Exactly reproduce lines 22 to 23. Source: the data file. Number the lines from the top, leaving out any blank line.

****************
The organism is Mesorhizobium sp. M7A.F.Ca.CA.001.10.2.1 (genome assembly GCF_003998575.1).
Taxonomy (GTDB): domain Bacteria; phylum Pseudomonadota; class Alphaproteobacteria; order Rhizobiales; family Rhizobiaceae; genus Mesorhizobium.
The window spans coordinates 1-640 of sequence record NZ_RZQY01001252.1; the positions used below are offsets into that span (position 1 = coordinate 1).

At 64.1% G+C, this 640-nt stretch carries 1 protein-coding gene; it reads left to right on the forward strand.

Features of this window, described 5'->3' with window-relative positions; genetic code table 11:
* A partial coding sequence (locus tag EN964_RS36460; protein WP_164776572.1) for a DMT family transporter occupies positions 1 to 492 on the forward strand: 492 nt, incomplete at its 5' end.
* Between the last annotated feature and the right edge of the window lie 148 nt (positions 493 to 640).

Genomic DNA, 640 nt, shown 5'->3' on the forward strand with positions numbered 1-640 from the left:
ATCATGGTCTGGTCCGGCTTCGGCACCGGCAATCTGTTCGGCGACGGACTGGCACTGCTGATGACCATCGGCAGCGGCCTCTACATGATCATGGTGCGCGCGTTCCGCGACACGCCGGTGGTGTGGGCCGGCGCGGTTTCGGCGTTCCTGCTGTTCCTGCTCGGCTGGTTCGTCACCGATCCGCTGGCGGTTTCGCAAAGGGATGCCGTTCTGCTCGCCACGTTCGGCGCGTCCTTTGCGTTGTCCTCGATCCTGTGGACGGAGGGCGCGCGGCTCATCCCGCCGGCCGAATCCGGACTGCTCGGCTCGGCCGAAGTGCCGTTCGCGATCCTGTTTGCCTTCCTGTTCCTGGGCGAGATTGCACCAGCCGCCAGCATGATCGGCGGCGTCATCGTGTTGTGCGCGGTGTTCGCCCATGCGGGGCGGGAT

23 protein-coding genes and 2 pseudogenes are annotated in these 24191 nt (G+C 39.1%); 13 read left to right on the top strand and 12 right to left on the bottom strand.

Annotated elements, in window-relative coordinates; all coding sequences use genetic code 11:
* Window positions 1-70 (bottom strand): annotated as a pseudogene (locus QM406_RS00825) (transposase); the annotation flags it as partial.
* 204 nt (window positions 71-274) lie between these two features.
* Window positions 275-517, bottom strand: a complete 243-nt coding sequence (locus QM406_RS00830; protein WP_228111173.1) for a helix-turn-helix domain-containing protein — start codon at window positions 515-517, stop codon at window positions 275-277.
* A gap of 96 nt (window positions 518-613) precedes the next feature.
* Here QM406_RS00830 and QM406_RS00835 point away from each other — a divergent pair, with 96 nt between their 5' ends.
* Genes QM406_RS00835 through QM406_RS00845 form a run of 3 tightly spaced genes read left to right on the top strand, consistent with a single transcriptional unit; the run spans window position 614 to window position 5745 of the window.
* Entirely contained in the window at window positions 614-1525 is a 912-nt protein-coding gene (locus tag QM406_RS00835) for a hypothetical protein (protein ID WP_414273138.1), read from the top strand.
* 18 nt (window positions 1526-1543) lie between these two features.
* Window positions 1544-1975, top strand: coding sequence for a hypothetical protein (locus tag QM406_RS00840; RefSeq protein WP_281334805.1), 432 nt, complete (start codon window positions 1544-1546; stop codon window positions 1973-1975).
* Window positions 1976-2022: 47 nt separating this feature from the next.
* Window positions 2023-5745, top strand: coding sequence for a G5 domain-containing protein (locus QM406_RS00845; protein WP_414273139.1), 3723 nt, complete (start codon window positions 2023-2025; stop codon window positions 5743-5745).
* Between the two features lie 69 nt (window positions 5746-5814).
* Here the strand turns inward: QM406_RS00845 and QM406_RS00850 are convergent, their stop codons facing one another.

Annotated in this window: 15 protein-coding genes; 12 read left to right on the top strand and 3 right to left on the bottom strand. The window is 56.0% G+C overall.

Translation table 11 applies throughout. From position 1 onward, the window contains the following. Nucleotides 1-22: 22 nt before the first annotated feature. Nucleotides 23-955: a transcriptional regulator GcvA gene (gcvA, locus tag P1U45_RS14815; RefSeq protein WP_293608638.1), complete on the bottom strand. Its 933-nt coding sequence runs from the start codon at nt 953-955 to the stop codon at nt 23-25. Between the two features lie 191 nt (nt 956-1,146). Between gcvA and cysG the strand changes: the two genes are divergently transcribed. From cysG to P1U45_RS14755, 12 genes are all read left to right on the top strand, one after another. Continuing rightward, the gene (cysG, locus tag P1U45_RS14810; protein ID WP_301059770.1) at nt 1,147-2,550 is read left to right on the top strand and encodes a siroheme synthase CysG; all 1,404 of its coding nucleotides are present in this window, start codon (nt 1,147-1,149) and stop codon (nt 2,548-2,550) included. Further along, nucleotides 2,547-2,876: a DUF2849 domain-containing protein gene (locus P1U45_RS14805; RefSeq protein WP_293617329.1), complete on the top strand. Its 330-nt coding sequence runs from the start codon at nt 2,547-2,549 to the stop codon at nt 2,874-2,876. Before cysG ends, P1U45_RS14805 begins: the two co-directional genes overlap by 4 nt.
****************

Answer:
* Window positions 2023-5745, top strand: coding sequence for a G5 domain-containing protein (locus QM406_RS00845; protein WP_414273139.1), 3723 nt, complete (start codon window positions 2023-2025; stop codon window positions 5743-5745).
* Between the two features lie 69 nt (window positions 5746-5814).